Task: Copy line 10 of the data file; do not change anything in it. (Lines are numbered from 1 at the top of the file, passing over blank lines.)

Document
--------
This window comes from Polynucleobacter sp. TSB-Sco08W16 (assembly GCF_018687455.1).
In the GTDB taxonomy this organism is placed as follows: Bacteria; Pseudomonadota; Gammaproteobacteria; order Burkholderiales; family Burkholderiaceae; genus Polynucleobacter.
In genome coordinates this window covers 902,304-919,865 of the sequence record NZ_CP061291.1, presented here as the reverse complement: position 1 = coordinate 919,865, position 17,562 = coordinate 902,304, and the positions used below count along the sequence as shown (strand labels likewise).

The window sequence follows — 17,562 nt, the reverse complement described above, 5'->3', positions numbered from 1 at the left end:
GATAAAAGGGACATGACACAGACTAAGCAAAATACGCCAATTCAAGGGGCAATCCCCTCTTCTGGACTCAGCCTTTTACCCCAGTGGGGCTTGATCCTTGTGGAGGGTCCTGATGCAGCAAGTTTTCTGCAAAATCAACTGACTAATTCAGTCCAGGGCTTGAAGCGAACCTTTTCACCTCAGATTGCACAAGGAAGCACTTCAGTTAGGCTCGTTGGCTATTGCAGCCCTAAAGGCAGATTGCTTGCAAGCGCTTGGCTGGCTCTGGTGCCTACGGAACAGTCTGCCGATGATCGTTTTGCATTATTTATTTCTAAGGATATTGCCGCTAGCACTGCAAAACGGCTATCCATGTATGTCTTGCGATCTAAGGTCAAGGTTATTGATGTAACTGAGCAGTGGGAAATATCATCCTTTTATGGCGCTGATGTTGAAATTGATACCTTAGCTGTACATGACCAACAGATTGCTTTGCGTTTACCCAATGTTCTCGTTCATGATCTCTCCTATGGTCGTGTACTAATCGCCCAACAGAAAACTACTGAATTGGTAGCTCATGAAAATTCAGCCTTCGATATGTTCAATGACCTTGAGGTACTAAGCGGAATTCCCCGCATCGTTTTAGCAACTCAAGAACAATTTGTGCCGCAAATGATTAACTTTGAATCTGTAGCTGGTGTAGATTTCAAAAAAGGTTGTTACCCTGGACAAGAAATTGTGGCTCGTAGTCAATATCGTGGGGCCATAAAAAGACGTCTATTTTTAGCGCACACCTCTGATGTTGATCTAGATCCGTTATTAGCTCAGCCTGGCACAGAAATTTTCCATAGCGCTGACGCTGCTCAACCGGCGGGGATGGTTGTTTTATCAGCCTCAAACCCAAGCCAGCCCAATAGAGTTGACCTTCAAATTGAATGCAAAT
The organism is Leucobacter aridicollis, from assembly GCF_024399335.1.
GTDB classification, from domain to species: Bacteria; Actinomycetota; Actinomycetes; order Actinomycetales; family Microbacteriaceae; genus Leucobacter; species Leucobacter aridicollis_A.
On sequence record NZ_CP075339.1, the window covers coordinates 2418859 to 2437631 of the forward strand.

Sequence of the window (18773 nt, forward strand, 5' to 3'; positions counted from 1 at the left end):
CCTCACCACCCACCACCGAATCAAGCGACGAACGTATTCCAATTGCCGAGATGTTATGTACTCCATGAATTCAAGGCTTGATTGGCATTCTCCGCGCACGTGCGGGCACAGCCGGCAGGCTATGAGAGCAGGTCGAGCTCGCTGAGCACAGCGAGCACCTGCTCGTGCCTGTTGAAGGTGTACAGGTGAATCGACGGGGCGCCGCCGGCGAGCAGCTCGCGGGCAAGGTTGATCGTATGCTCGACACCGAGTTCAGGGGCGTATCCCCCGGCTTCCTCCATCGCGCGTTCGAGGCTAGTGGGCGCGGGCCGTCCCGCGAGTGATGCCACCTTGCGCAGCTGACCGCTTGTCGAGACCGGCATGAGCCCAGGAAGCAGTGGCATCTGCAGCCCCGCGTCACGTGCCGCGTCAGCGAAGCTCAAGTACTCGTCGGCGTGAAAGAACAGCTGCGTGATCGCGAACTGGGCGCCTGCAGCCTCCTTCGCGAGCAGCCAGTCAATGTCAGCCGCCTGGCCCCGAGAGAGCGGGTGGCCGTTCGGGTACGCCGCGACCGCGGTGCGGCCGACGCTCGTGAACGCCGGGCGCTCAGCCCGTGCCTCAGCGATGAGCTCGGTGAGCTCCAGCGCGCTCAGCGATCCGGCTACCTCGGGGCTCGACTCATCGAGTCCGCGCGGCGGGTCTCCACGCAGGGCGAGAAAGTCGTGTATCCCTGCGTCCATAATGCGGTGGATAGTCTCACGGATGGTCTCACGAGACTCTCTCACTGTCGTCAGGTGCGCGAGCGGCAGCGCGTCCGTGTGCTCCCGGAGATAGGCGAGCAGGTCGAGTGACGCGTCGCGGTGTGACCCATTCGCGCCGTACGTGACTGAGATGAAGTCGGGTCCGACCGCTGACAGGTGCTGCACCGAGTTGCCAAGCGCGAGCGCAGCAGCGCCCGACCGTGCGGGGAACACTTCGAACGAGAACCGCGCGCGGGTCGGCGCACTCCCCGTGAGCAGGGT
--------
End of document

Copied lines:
CCTCACCACCCACCACCGAATCAAGCGACGAACGTATTCCAATTGCCGAGATGTTATGTACTCCATGAATTCAAGGCTTGATTGGCATTCTCCGCGCACGTGCGGGCACAGCCGGCAGGCTATGAGAGCAGGTCGAGCTCGCTGAGCACAGCGAGCACCTGCTCGTGCCTGTTGAAGGTGTACAGGTGAATCGACGGGGCGCCGCCGGCGAGCAGCTCGCGGGCAAGGTTGATCGTATGCTCGACACCGAGTTCAGGGGCGTATCCCCCGGCTTCCTCCATCGCGCGTTCGAGGCTAGTGGGCGCGGGCCGTCCCGCGAGTGATGCCACCTTGCGCAGCTGACCGCTTGTCGAGACCGGCATGAGCCCAGGAAGCAGTGGCATCTGCAGCCCCGCGTCACGTGCCGCGTCAGCGAAGCTCAAGTACTCGTCGGCGTGAAAGAACAGCTGCGTGATCGCGAACTGGGCGCCTGCAGCCTCCTTCGCGAGCAGCCAGTCAATGTCAGCCGCCTGGCCCCGAGAGAGCGGGTGGCCGTTCGGGTACGCCGCGACCGCGGTGCGGCCGACGCTCGTGAACGCCGGGCGCTCAGCCCGTGCCTCAGCGATGAGCTCGGTGAGCTCCAGCGCGCTCAGCGATCCGGCTACCTCGGGGCTCGACTCATCGAGTCCGCGCGGCGGGTCTCCACGCAGGGCGAGAAAGTCGTGTATCCCTGCGTCCATAATGCGGTGGATAGTCTCACGGATGGTCTCACGAGACTCTCTCACTGTCGTCAGGTGCGCGAGCGGCAGCGCGTCCGTGTGCTCCCGGAGATAGGCGAGCAGGTCGAGTGACGCGTCGCGGTGTGACCCATTCGCGCCGTACGTGACTGAGATGAAGTCGGGTCCGACCGCTGACAGGTGCTGCACCGAGTTGCCAAGCGCGAGCGCAGCAGCGCCCGACCGTGCGGGGAACACTTCGAACGAGAACCGCGCGCGGGTCGGCGCACTCCCCGTGAGCAGGGT